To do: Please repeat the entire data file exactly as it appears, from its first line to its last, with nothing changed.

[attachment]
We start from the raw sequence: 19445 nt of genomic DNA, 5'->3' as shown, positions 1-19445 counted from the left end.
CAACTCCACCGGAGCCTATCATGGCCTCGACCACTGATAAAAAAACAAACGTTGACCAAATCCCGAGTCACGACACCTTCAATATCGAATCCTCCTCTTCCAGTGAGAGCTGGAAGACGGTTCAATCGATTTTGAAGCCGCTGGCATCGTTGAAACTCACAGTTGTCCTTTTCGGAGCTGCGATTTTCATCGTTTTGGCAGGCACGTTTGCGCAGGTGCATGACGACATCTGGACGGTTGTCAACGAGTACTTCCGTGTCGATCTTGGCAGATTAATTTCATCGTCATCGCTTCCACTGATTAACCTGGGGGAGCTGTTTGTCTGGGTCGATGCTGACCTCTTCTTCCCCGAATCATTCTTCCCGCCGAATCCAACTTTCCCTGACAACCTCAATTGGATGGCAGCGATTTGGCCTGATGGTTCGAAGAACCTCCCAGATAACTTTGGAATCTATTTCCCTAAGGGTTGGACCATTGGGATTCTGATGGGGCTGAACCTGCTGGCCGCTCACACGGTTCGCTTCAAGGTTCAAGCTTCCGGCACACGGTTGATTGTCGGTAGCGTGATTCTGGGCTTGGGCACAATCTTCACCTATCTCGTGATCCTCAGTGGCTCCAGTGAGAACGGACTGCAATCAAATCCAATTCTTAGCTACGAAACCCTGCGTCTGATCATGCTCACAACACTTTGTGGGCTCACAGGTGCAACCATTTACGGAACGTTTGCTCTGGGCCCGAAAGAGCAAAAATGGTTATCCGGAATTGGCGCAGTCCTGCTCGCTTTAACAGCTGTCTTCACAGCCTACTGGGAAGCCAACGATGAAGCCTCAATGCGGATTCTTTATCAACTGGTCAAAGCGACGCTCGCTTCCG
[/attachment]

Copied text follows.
We start from the raw sequence: 19445 nt of genomic DNA, 5'->3' as shown, positions 1-19445 counted from the left end.
CAACTCCACCGGAGCCTATCATGGCCTCGACCACTGATAAAAAAACAAACGTTGACCAAATCCCGAGTCACGACACCTTCAATATCGAATCCTCCTCTTCCAGTGAGAGCTGGAAGACGGTTCAATCGATTTTGAAGCCGCTGGCATCGTTGAAACTCACAGTTGTCCTTTTCGGAGCTGCGATTTTCATCGTTTTGGCAGGCACGTTTGCGCAGGTGCATGACGACATCTGGACGGTTGTCAACGAGTACTTCCGTGTCGATCTTGGCAGATTAATTTCATCGTCATCGCTTCCACTGATTAACCTGGGGGAGCTGTTTGTCTGGGTCGATGCTGACCTCTTCTTCCCCGAATCATTCTTCCCGCCGAATCCAACTTTCCCTGACAACCTCAATTGGATGGCAGCGATTTGGCCTGATGGTTCGAAGAACCTCCCAGATAACTTTGGAATCTATTTCCCTAAGGGTTGGACCATTGGGATTCTGATGGGGCTGAACCTGCTGGCCGCTCACACGGTTCGCTTCAAGGTTCAAGCTTCCGGCACACGGTTGATTGTCGGTAGCGTGATTCTGGGCTTGGGCACAATCTTCACCTATCTCGTGATCCTCAGTGGCTCCAGTGAGAACGGACTGCAATCAAATCCAATTCTTAGCTACGAAACCCTGCGTCTGATCATGCTCACAACACTTTGTGGGCTCACAGGTGCAACCATTTACGGAACGTTTGCTCTGGGCCCGAAAGAGCAAAAATGGTTATCCGGAATTGGCGCAGTCCTGCTCGCTTTAACAGCTGTCTTCACAGCCTACTGGGAAGCCAACGATGAAGCCTCAATGCGGATTCTTTATCAACTGGTCAAAGCGACGCTCGCTTCCG